Your browser is no longer supported

For the best possible experience using our website we recommend you upgrade to a newer version or another browser.

Your browser appears to have cookies disabled. For the best experience of this website, please enable cookies in your browser

We'll assume we have your consent to use cookies, for example so you won't need to log in each time you visit our site.
Learn more

Angus road reopens after landslip

A road in Angus, Scotland, has reopened more than a year after a landslip closed the route.

The C23 road in Den of Airlie, which runs along a steep gorge, was closed following damage caused by a landslip in January 2013. Ground investigation at the site was carried out by Ian Farmer Associates to determine the underlying cause of the landslip and led to the road being re-routed and narrowed to reduce the risk of further ground movement affecting the road.

C23 road, Den of Airlie, Angus

Source: Another Studio

C23 road in Den of Airlie following the landslip

The geotechnical specialist installed nine boreholes along the length of the road to a depth of 7m.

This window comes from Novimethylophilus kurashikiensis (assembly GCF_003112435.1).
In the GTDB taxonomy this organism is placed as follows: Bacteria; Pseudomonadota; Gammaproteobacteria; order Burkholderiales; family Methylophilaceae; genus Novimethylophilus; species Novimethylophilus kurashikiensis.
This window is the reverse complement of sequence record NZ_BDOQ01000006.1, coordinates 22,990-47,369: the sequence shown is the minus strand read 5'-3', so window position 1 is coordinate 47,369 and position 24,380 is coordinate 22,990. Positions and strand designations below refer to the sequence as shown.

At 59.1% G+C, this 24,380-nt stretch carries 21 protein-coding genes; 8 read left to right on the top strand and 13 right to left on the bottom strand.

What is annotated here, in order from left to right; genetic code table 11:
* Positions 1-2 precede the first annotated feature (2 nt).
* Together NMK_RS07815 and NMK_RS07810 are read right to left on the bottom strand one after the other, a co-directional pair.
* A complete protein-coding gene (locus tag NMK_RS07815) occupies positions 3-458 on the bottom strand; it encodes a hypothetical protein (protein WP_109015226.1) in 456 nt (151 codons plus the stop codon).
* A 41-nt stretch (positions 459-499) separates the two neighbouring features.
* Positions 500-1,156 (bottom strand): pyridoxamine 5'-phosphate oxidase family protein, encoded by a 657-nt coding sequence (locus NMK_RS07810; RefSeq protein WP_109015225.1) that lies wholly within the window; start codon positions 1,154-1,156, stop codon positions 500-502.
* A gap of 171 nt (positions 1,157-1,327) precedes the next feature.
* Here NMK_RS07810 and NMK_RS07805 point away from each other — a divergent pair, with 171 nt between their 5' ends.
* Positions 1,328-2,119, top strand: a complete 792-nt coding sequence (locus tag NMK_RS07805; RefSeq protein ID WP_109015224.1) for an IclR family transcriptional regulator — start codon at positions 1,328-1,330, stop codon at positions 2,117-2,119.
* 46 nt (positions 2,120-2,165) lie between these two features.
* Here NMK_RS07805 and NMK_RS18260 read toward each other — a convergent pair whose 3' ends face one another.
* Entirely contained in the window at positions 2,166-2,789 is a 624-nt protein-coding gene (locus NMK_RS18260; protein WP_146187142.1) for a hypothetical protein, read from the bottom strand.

The ground investigation results indicated the landslip was caused by extreme storm weather, combined with the area being in a dip on the road. This caused the road rainfall run-off to saturate the steep slope.

A large tree was also located at the top of the slope, adding additional weight. This combination of factors resulted in the slope failure.

C23 road, Den of Airlie, Angus

Source: Another Studio

C23 road after remedial works at the site

Following the ground investigation, remedial works were carried out over the autumn by contractor Delson Contracts, at a cost of £125,000, and involved moving the road locally away from the steep gorge and constructing a safety barrier.

The ground investigation was also used to provide soil/rock parameters to allow slope stability calculations to be undertaken for the area that slipped and for other areas on the C23 that may have been at risk. The parameters were also used for the design of the new retaining wall.

Due to restricted space, part of the road is narrowed to one lane with a priority system in place.


Have your say

You must sign in to make a comment

Please remember that the submission of any material is governed by our Terms and Conditions and by submitting material you confirm your agreement to these Terms and Conditions. Please note comments made online may also be published in the print edition of New Civil Engineer. Links may be included in your comments but HTML is not permitted.